Ocean Springs will attach boardwalk section to seawall; takes up ice cream trucks again

klnelson@sunherald.comJuly 1, 2014 

JOHN FITZHUGH/SUN HERALD Water splashing against the toewall that had supported the sidewalk portion of the Front Beach boardwalk in Ocean Springs caused a washout and complete cave in of more than 200 feet of the boardwalk. Jackson County crews removed the broken cement and filled that section with sand awaiting repairs.

JOHN FITZHUGH — SUN HERALD Buy Photo

OCEAN SPRINGS -- A 260-foot section of the popular Front Beach boardwalk that failed in May would best be rebuilt attached to the seawall along Front Beach Drive, an engineering firm suggested.

At Tuesday night's Board of Aldermen meeting, city leaders decided to proceed with a preliminary plan to do that to stabilize it.

The section caved in earlier this year after wave action ate away its beach protection and then undermined it. Jackson County crews removed the slabs of broken cement and filled the area of boardwalk with sand until the city could decide what to do next.

The county also rebuilt the beach in front of the structure, though it is expected to erode again by the end of the year.

Seawall tie-in suggested

County Supervisor Troy Ross said the county recommended the vulnerable stretch be tied in to the 1929 seawall.

Mayor Connie Moran said Tuesday that BMA Engineering of Gulfport made a similar recommendation.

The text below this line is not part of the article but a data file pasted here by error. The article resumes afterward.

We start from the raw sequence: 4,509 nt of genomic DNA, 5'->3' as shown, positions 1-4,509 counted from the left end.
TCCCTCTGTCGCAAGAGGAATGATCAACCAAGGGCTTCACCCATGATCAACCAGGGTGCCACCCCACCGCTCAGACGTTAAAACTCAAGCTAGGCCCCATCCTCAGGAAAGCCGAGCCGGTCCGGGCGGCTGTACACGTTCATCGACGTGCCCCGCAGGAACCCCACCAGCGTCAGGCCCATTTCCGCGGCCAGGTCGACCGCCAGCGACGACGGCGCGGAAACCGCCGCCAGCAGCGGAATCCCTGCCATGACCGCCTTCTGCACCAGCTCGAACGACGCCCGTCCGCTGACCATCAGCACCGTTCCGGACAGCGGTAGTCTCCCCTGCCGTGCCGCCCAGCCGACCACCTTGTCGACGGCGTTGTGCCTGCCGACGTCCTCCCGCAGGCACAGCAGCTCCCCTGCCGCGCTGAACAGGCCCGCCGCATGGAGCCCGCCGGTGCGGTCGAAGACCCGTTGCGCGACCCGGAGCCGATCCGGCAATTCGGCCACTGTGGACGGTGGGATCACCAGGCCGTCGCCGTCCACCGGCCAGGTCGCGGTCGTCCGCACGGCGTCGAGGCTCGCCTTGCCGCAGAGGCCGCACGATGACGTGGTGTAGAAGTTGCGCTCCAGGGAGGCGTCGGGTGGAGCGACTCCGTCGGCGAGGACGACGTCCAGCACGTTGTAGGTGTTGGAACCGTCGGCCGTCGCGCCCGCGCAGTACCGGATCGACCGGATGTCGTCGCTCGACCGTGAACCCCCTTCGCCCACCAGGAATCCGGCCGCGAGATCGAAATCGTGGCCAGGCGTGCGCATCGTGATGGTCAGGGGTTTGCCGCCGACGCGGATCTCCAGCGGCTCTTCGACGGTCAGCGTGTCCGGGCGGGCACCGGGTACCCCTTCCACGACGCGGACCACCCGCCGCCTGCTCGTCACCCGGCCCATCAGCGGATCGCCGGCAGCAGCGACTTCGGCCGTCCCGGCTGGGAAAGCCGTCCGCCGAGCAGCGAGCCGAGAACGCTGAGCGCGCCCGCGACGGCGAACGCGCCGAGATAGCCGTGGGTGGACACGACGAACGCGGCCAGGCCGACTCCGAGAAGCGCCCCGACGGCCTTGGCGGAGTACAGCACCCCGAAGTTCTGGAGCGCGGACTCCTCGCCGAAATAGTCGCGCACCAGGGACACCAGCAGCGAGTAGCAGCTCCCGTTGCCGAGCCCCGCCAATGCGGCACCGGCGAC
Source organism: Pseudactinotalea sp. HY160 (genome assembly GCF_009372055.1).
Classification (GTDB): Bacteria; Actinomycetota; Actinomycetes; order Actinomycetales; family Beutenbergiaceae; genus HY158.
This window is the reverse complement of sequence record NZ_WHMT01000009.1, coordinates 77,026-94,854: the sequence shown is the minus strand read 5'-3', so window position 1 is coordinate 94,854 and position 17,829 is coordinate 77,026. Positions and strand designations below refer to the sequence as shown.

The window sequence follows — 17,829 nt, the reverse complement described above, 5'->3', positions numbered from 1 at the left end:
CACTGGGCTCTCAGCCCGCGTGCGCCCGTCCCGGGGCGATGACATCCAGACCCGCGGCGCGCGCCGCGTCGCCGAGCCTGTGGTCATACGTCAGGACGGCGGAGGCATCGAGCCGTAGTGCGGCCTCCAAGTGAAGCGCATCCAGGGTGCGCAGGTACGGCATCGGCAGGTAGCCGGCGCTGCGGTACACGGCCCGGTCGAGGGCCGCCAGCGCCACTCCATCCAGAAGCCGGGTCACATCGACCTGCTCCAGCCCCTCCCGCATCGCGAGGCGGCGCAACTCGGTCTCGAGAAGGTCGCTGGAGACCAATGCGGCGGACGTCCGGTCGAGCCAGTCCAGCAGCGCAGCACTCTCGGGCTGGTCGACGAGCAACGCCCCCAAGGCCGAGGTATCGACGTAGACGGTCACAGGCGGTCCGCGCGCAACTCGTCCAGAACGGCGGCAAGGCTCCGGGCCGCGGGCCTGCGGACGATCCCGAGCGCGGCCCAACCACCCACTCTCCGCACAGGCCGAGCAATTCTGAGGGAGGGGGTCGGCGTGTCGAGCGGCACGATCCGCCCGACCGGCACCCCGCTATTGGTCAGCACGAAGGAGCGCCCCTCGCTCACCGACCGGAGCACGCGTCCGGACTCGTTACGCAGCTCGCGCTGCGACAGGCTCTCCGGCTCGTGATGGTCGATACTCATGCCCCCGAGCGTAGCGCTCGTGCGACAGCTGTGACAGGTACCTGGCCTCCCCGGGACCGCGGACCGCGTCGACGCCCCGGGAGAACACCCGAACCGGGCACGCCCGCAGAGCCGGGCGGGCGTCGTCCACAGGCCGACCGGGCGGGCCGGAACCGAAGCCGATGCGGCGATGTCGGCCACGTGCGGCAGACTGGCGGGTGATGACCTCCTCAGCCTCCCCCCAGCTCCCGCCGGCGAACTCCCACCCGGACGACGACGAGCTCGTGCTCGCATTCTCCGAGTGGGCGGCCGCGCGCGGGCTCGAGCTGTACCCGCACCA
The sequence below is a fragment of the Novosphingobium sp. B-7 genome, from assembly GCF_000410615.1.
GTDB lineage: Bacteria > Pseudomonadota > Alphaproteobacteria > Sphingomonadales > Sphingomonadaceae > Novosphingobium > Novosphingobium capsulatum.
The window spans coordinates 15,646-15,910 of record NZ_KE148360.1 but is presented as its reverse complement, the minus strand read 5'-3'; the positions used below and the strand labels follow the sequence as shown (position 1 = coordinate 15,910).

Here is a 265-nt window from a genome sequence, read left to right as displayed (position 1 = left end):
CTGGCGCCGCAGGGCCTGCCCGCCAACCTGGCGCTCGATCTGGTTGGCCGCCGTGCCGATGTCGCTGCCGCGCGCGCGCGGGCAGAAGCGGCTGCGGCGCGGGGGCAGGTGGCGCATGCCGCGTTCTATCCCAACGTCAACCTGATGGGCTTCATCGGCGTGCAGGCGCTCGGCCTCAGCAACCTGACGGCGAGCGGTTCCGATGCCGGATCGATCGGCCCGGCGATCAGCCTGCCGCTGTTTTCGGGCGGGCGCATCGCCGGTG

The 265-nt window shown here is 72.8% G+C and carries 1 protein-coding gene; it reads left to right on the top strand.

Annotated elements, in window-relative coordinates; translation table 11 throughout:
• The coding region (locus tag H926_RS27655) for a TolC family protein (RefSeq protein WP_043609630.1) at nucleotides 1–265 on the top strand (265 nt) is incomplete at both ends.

The plan would be to take off the rounded cap of the seawall, leaving the steel, then reroute the boardwalk to the seawall and tie it in to that steel. The last step would be to re-pour the whole thing into one piece. The cost would be less than $50,000 and will be paid for with state Tidelands money.

The 2-year-old boardwalk is the centerpiece of a $2.2 million Katrina-recovery project. It is 10 feet wide and winds for 1.2 miles along Front Beach.

But the logistics of keeping it protected from erosion have become clear, especially in spots where wave action is relentless and erosion is swift.

Ice cream trucks

Aldermen also took up the idea of trying to legalize ice cream trucks in the city.

The board was split on the risks and annoyances versus the benefits.

Even though Matt McDonnell said, "Personally, I think it's ridiculous we can't find some way to allow ice cream trucks …. It's a simple solution," the more they talked, the more complex the issue became. Among the issues noted were liability, health and taxes.

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